Viewpoint: AHCA’s impact on Grand County
Special to Sky-Hi News
Moving Mountains is a non-partisan, Grand County group of citizens dealing with issues that affect all of us in Grand County. One of the most important issues facing us today is the shift from the Affordable Care Act (ACA) to the American Health Care Act (AHCA) passed by the House and currently under consideration by the U.S. Senate. The non-partisan Congressional Budget Office (CBO) has reviewed the AHCA and, based on their findings, here’s our take on how that shift would affect us.
The current ACA provides two ways that Grand County residents can get health care coverage on the individual market. One is through the Colorado Exchange, our State organization that provides access to health benefits provided by participating plans and that oversees the subsidies that are provided for people who can’t afford coverage. The other is through the expansion of Medicaid.
In 2016, 869 Grand County residents bought insurance on the Exchange. Those who met low income guidelines received subsidies averaging $452/month. The Medicaid expansion program provides 884 of our neighbors with health care coverage. In other words, the ACA provided health care coverage for 1,753 residents of Grand County. With a Grand County population of 14,843 this means 11.8 percent (over one in ten) of our neighbors benefit from the ACA.
On the downside, we currently have only one health plan offering coverage in Grand County (Anthem Health Plan), and premiums for some residents rose at a rate that made coverage unaffordable.
The AHCA makes significant changes to this approach. The Exchanges will be terminated including the subsidies which helped many of our 869 residents afford coverage. The new law provides tax credits instead based on age rather than ability to pay. The AHCA also ends the Medicaid expansion program. This will result in the termination of coverage for 884 residents.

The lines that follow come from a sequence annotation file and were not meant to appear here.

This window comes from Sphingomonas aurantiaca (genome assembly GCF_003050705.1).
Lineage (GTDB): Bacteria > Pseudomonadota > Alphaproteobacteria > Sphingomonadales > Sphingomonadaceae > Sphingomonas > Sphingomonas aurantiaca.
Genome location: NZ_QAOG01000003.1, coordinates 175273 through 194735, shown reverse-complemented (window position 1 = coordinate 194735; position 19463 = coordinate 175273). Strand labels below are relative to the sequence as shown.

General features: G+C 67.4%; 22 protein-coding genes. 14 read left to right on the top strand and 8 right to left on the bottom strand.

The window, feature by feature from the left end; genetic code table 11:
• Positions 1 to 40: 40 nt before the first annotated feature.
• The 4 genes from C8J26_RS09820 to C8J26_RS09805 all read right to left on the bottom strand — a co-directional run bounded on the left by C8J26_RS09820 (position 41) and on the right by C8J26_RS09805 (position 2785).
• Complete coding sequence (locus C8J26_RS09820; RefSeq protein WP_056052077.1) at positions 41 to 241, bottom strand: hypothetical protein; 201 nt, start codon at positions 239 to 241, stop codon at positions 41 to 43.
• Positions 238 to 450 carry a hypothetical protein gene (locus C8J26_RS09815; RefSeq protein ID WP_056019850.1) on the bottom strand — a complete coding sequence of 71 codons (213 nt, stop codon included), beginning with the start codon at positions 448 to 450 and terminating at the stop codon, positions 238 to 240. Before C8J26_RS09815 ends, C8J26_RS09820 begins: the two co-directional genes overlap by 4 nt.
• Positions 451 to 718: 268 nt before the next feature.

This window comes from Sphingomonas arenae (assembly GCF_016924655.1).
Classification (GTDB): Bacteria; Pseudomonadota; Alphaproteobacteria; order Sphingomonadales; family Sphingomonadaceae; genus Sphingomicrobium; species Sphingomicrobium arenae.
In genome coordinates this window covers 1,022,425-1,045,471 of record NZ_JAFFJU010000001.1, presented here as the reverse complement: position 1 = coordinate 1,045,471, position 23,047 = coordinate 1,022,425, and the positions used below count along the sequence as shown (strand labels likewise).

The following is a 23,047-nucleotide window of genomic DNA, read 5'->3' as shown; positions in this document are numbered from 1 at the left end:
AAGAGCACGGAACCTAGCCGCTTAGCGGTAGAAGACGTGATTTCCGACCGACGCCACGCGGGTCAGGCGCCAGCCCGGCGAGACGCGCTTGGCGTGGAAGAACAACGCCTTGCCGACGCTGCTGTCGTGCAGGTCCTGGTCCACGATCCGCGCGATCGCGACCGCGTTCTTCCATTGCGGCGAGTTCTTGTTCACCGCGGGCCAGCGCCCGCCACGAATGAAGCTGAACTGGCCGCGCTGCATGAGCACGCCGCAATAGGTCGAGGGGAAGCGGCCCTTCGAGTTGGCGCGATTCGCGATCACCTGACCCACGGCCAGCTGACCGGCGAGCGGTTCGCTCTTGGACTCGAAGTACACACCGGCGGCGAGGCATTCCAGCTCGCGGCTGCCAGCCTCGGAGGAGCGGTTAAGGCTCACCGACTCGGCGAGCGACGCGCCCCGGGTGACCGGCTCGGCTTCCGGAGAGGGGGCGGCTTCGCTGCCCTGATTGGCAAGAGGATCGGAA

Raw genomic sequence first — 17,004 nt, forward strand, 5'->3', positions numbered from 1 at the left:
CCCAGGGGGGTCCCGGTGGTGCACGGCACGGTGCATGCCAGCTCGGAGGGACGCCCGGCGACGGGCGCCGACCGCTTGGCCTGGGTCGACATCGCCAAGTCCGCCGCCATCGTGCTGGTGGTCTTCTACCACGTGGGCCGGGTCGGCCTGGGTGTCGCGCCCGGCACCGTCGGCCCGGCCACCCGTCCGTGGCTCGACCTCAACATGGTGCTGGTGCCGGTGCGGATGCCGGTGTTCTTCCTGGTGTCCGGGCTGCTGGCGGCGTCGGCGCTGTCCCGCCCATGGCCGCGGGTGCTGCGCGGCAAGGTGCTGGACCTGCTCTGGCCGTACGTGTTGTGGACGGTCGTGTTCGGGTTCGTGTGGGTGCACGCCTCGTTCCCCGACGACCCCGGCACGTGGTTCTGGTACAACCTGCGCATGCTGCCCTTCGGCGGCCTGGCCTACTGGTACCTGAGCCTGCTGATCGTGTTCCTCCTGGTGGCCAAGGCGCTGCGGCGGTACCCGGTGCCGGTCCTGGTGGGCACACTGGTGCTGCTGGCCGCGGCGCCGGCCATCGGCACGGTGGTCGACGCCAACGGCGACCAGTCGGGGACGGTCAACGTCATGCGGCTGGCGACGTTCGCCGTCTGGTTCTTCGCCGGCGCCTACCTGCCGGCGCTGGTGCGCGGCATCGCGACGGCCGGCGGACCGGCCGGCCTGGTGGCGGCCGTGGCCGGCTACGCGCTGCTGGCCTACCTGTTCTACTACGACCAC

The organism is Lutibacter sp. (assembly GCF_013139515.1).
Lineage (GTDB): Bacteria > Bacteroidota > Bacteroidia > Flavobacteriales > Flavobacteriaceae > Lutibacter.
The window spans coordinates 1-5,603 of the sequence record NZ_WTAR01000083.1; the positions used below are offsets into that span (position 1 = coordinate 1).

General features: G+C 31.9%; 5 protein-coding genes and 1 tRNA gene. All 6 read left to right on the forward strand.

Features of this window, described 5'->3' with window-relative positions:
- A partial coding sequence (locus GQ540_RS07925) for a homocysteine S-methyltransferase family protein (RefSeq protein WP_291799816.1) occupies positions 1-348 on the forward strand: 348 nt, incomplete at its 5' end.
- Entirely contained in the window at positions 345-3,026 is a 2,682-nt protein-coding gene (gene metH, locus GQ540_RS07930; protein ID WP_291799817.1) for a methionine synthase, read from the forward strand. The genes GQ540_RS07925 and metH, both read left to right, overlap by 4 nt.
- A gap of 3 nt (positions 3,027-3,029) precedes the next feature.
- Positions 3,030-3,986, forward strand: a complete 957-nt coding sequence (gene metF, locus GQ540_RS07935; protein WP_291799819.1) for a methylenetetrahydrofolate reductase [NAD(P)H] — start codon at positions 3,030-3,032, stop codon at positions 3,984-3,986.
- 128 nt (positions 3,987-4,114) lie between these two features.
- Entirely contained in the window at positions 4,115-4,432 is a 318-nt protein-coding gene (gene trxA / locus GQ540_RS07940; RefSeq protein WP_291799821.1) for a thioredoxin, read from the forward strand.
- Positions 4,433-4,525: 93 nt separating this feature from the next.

Pre-existing conditions will be handled through special high risk pools created by the states. These types of plans typically cost much more than traditional insurance because all of the highest cost users are lumped together. Plus, each state can opt to change the essential benefits offered by health plans. In other words, if Colorado chose to do so, it could limit coverage requirements for maternity care, mental health, substance abuse, and rehabilitative services.
Under the new law, insurers would be allowed to charge five times more for older participants. According to the CBO, this would reduce premiums for younger enrollees and substantially raise premiums for those 50 to 64 years old. In their analysis, CBO found that a 64 year old earning $26,500 a year would see their premiums increase by $11,900, going from $1,700 to $13,600 per year. With approximately 26 percent of Grand County residents in the 50-64 age category the impact would be dramatic.
Finally, insurance companies would be required to impose a 30 percent surcharge on people who were uninsured for more than 63 days. According to the CBO the surcharge would likely reduce the number of people who decide to purchase insurance because the cost would be too great to bear.
Moving Mountains believes that the coverage under the American Health Care Act will increase the number of uninsured residents in Grand County and decrease the level of health benefits available to them. We are closely watching to see how the Senate modifies the law. We urge you to stay educated on the changes in the AHCA and how it will impact you and your community.
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